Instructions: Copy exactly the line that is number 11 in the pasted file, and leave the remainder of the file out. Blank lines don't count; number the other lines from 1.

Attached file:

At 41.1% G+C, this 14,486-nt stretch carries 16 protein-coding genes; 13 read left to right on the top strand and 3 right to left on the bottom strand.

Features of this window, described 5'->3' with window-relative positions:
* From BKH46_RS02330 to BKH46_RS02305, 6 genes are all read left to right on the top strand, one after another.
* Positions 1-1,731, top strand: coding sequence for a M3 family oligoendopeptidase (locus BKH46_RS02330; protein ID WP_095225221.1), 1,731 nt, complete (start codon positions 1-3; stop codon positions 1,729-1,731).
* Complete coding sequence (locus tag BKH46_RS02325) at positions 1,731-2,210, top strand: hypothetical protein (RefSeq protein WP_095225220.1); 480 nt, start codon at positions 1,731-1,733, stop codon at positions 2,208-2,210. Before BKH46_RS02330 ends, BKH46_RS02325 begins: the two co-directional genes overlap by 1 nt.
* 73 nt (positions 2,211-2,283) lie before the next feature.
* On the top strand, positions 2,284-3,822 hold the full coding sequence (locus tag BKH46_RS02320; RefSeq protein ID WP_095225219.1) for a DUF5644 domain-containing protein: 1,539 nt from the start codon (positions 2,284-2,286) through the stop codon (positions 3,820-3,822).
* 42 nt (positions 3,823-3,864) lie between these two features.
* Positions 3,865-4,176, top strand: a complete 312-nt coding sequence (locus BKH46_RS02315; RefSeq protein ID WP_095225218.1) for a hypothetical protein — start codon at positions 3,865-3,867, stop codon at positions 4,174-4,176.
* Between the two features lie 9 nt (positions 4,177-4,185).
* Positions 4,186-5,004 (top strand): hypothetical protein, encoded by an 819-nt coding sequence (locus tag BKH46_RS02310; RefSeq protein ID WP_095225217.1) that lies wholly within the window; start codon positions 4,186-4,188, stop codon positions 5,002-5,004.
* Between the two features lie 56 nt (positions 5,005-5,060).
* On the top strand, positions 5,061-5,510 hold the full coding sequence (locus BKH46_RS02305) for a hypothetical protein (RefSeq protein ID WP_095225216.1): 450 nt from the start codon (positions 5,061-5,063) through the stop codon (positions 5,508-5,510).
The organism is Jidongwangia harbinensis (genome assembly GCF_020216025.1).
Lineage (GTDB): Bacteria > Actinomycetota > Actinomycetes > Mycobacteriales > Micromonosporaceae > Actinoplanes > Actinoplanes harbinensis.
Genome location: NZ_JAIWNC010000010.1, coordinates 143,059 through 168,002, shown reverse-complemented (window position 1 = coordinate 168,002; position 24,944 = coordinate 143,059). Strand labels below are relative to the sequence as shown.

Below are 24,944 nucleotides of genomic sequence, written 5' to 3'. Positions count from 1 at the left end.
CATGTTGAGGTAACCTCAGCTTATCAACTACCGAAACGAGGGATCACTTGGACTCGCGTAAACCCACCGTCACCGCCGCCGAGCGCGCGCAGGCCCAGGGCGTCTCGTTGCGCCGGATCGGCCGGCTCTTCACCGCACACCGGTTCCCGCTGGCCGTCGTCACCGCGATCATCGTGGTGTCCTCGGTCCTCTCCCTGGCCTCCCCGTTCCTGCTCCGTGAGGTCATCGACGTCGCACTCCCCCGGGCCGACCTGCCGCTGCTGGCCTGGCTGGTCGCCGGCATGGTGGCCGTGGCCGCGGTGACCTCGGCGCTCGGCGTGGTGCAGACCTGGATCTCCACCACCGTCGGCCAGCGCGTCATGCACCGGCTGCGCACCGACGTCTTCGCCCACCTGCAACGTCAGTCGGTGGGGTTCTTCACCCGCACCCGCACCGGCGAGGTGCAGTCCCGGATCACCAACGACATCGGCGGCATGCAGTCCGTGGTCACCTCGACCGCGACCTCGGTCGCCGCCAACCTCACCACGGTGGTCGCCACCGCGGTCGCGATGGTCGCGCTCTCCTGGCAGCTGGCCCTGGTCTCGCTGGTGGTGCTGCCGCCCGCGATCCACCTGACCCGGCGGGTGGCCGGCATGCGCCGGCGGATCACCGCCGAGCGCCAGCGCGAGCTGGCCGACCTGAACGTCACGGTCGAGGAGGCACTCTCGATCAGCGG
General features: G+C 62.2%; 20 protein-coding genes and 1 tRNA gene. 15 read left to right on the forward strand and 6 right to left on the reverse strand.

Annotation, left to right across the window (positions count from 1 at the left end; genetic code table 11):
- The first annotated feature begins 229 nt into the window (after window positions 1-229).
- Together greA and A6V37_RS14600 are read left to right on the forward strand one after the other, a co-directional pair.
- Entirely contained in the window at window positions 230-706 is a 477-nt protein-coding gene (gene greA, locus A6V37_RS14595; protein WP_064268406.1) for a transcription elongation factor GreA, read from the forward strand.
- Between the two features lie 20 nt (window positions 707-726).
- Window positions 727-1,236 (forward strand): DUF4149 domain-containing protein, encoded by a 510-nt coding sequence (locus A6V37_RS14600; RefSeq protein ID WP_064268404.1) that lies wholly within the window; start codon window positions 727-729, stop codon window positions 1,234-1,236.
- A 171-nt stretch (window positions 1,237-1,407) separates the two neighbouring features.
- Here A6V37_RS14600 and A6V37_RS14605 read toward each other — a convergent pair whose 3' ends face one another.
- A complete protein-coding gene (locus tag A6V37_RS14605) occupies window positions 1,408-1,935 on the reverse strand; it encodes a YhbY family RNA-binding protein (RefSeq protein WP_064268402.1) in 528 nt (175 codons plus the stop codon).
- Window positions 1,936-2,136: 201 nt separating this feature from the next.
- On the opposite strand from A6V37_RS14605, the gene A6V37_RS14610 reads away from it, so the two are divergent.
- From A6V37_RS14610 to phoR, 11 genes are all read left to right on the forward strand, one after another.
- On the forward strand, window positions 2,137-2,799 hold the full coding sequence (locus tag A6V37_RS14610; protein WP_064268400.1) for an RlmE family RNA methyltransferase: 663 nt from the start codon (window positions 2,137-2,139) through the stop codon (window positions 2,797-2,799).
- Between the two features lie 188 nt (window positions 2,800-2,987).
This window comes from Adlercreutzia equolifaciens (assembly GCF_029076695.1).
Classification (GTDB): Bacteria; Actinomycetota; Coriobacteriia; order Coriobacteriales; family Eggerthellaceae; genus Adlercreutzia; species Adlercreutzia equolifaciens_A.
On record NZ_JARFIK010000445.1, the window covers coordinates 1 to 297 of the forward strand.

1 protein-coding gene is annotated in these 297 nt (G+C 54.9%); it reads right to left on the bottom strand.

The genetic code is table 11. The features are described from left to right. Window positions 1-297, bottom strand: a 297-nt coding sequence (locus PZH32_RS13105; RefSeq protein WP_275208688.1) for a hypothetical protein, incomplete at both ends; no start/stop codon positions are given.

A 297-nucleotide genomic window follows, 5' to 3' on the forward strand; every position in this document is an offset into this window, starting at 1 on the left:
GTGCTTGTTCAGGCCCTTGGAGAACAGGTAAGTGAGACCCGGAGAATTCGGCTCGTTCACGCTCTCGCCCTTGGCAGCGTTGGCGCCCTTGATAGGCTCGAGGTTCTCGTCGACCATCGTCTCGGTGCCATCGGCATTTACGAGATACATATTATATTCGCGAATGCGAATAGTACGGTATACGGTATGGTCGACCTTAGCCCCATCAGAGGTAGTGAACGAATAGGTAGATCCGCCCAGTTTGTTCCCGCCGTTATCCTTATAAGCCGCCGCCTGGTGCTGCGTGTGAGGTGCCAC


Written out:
* Positions 4,186-5,004 (top strand): hypothetical protein, encoded by an 819-nt coding sequence (locus tag BKH46_RS02310; RefSeq protein ID WP_095225217.1) that lies wholly within the window; start codon positions 4,186-4,188, stop codon positions 5,002-5,004.